Here’s episode eight of Anime Pocket Reviews! Woo…
Again we have two good animes here (when have I ever let you down?): one anticipated sequel; and one unexpected success!
Durarara!!X2 (2015-16, S2, 36x26mins)
Fantasy, Drama, Comedy, Slice-of-Life
Read our review of Season 1 of Durarara!! here!
Set half a year after the events at the end of Durarara, X2 is divided into three 12-episode arcs. First is ‘Shou’, where the mysterious killer Hollywood breaks into the madness of Ikebukuro, Celty accidentally breaks into popular culture, putting a price on her ‘head’, the Russian assassin Varona arrives with her sidekick Sloan and the powerful Toramaru gang from outside the district get involved after the spiralling Dollars attack their bikers.
Secondly is ‘Ten’, in which Celty’s head starts to change hands and the powerful crime unit Awakusu group are dragged into the chaos. Talent agency Yodogiri take an interest in acquiring some of the characters of Ikebukuro, namely Celty and her head, for which they send the almost mechanical woman Kasane to hunt it down, and as the Dollars continue to spiral out of Mikado’s control, he teams up with mysterious blue-haired student Aoba to try to restore the gang to what it was.
Thirdly is ‘Ketsu’, where the main plot stories from the first two arcs start to reach their conclusion. With the Dollars turning darker and darker, along with Mikado, Masaomi recreates the Yellow Scarves so he can ‘beat him into sense’. Celty’s head is revealed to the world, as Kasane prepares to goad her out. Meanwhile, it is revealed Saika (Anri’s demonic sword that lives inside her) doesn’t solely belong to Anri, but is also wielded by others across the city (namely Kasane and one of Izaya’s sidekicks Haruna). As Saika, Dollars and the Yellow Scarves prepare to face off for their own reasons, the legendary feud between Izaya and Shizuo leads to a fight to the death.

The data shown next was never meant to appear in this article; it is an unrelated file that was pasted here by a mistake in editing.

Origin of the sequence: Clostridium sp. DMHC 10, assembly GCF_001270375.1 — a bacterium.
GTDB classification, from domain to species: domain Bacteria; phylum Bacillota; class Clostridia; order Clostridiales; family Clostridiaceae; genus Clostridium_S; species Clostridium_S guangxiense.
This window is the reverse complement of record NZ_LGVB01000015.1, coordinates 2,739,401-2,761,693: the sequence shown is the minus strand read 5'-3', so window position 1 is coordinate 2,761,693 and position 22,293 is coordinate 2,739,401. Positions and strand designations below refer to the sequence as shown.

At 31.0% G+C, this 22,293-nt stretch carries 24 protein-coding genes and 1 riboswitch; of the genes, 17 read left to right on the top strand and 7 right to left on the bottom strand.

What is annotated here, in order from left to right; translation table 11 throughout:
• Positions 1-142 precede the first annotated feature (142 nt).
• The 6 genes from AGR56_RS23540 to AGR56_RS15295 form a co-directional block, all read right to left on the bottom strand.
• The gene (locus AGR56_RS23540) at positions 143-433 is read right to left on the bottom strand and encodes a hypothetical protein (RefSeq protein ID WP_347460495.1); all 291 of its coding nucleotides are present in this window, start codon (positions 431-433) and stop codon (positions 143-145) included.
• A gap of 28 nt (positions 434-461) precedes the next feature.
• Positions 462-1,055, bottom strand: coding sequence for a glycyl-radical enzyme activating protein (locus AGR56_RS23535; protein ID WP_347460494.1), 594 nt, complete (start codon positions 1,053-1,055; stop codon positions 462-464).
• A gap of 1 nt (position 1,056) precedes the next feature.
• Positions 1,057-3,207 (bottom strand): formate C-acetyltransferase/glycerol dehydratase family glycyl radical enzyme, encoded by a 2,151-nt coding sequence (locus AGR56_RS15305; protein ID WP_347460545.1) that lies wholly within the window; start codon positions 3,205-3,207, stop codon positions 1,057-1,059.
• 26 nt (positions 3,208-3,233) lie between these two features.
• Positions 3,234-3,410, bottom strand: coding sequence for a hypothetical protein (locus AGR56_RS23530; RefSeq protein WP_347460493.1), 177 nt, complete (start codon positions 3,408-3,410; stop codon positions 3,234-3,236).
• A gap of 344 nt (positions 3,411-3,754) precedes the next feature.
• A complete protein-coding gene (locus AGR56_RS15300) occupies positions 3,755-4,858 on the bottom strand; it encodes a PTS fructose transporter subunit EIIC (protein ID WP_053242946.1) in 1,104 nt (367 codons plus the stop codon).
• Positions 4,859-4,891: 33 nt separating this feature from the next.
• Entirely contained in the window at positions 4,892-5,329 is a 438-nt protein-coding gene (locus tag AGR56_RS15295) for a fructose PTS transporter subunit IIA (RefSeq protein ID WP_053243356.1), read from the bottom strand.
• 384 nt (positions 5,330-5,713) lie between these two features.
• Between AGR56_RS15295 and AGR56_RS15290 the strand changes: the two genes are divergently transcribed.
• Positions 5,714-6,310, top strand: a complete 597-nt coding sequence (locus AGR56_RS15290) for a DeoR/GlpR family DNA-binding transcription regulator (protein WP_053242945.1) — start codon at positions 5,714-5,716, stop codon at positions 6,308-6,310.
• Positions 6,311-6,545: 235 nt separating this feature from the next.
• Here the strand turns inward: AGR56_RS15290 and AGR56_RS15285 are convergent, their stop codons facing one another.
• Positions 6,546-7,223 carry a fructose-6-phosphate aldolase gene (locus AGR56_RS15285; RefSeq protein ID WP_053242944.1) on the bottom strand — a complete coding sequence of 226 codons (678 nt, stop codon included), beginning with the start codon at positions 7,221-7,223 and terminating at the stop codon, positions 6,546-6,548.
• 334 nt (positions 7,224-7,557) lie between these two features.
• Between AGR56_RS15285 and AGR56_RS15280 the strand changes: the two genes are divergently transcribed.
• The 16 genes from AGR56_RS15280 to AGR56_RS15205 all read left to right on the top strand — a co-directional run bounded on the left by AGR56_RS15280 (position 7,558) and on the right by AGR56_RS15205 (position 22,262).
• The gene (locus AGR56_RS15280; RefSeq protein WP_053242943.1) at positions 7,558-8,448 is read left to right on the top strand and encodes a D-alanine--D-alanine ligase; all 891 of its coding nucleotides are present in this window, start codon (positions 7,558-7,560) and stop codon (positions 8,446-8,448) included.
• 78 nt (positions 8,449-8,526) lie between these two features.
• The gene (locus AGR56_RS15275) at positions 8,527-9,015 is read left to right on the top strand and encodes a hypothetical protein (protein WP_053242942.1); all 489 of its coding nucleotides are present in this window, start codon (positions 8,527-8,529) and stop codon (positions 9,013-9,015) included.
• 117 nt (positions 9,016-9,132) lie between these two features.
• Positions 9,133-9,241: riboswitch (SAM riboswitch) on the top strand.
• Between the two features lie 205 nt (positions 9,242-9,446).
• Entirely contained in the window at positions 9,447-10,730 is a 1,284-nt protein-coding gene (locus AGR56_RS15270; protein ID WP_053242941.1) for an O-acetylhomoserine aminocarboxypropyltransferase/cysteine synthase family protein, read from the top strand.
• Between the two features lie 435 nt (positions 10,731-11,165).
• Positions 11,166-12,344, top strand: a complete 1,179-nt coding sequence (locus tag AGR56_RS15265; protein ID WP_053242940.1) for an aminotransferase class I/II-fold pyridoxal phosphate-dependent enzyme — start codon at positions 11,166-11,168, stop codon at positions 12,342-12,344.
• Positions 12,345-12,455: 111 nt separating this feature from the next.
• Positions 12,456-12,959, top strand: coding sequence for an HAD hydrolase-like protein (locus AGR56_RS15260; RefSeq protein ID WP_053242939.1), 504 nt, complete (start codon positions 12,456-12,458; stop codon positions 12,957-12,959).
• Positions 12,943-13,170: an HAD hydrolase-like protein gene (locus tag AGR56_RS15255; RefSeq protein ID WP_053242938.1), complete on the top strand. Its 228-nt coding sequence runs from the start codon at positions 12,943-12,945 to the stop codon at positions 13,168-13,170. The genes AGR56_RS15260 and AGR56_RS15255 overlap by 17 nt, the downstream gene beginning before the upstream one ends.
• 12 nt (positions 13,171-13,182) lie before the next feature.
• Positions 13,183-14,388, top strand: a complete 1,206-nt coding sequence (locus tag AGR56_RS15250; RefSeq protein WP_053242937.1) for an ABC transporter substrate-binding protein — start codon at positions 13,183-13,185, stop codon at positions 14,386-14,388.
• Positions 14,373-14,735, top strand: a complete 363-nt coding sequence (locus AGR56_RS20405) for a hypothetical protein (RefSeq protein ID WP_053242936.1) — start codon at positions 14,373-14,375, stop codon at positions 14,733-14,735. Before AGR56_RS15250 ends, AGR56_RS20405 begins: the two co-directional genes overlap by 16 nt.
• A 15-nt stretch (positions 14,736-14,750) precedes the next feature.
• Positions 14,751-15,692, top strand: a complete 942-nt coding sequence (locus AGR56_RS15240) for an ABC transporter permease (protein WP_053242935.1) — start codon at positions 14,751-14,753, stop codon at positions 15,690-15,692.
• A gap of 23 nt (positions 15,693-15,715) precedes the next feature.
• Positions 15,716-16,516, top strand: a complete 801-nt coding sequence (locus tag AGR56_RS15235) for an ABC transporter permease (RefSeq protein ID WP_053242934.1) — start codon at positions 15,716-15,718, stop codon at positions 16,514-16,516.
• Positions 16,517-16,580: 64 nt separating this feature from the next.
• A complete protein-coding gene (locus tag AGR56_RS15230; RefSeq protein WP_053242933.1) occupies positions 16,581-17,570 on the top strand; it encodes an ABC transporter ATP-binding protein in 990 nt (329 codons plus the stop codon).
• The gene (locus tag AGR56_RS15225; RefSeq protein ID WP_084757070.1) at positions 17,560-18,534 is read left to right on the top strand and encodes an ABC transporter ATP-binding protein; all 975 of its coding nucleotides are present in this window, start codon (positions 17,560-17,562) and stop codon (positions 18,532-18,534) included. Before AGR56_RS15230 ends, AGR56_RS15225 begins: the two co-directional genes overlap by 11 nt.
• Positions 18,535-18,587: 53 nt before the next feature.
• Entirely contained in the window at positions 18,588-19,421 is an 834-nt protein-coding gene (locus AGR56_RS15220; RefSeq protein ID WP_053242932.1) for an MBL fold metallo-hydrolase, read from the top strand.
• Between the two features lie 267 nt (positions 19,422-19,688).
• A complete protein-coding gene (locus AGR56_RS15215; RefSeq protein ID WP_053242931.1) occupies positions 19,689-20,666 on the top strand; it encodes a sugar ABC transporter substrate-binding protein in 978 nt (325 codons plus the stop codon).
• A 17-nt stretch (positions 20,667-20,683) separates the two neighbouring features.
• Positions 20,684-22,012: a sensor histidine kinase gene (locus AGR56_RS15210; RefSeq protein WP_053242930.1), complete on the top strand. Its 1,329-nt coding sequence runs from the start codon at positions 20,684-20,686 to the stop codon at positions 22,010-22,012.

The first season was rated in our 15 Anime Review as the second best anime we’ve seen, so this had big shoes to fill. However, I think it did a really good job!
Something X2 does really well is that it keeps the magic from the first series, particularly those character relationships that continue to grow and excite. It’s like chemistry class, where you’re constantly wanting to mix different things together, just to see what happens. You’re constantly looking forward to characters meeting each other, just to see their reactions to each other. It’s a similar idea to recent blockbuster cinema successes like Avengers and Batman V Superman, and once you’ve watched so many episodes and seen these characters develop over such a long time, it ends up carrying much more weight than the superhero movies, for me anyway. Also, it has another solid plot in the background which allows the really interesting characters to thrive, although like in the last series the importance of this is seemingly minimal – I had to search the plot to write above because I forgot what it was!